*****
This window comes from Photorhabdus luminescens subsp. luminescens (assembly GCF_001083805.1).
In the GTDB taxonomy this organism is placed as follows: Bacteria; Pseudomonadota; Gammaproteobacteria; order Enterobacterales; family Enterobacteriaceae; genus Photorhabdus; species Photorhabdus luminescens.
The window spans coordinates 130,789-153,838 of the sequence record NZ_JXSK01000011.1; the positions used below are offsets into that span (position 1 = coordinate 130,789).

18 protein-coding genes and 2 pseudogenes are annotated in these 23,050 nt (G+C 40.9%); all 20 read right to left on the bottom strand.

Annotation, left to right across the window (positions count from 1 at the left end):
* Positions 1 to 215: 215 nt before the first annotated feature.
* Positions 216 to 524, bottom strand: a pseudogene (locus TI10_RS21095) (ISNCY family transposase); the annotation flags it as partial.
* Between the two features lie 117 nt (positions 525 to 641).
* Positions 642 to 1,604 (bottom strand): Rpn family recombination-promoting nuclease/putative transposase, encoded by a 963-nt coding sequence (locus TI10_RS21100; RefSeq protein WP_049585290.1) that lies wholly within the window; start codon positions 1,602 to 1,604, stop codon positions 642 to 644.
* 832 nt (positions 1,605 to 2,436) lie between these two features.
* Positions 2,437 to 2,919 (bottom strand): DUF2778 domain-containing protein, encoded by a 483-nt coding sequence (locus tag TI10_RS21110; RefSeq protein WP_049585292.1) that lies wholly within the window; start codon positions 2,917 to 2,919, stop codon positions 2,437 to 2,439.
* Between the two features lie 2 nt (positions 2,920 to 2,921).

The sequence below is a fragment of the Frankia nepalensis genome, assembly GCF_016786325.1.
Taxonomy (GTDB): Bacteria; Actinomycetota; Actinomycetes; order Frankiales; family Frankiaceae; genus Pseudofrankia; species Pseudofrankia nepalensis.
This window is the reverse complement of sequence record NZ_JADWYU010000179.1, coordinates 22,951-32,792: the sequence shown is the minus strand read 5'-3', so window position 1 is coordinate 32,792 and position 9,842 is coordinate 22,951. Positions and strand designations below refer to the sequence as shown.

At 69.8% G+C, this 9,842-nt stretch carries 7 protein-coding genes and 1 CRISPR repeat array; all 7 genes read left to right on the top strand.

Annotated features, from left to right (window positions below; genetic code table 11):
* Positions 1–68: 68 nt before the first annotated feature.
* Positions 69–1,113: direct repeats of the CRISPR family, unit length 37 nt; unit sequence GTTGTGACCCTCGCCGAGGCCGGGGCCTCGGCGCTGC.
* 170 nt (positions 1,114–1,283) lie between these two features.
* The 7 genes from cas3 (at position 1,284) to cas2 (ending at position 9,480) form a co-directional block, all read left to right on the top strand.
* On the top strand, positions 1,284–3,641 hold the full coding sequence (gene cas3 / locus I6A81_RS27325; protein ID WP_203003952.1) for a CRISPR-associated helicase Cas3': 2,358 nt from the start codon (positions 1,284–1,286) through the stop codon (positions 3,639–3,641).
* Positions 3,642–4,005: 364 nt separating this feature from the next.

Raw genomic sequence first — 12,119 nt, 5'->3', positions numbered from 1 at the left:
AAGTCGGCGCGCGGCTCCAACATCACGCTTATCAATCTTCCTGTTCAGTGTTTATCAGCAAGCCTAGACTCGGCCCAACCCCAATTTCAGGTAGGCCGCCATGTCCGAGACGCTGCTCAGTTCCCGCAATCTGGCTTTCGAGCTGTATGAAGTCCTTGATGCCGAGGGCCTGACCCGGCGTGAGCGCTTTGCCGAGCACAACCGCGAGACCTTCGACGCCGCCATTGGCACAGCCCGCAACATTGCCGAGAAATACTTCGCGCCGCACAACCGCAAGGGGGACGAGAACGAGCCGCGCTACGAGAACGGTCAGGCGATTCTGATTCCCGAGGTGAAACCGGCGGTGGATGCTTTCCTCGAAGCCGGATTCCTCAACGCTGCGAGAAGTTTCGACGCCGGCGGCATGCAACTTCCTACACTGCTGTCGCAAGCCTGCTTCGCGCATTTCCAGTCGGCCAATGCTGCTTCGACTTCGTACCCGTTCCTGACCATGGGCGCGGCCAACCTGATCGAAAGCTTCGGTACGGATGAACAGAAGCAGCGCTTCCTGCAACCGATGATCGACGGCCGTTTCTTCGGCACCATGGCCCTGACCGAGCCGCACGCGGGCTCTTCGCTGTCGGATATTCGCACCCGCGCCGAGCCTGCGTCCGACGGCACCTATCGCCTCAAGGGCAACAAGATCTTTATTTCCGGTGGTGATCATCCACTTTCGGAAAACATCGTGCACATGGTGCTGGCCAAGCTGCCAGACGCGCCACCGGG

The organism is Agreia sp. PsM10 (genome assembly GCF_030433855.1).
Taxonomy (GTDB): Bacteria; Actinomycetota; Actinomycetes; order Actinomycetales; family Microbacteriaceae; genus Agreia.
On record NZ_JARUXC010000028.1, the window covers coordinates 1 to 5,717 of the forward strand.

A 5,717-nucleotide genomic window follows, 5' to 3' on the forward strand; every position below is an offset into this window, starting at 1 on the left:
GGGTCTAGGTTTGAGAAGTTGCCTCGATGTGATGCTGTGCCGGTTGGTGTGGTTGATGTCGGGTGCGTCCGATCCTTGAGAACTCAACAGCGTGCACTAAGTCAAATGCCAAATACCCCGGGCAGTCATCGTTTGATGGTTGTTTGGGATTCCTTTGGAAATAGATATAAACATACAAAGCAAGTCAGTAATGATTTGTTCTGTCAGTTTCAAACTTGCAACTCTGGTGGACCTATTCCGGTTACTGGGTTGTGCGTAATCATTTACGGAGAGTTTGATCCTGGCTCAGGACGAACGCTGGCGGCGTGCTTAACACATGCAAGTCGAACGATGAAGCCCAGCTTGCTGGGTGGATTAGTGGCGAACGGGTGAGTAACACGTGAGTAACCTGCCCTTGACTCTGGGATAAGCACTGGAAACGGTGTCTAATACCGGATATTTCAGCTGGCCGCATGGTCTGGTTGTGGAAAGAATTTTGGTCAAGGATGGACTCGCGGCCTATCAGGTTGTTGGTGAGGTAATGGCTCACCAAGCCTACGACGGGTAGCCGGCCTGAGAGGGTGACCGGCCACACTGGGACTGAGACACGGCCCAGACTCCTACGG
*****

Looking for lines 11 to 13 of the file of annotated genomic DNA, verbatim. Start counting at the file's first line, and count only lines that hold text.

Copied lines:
* Positions 2,437 to 2,919 (bottom strand): DUF2778 domain-containing protein, encoded by a 483-nt coding sequence (locus tag TI10_RS21110; RefSeq protein WP_049585292.1) that lies wholly within the window; start codon positions 2,917 to 2,919, stop codon positions 2,437 to 2,439.
* Between the two features lie 2 nt (positions 2,920 to 2,921).

The sequence below is a fragment of the Frankia nepalensis genome, assembly GCF_016786325.1.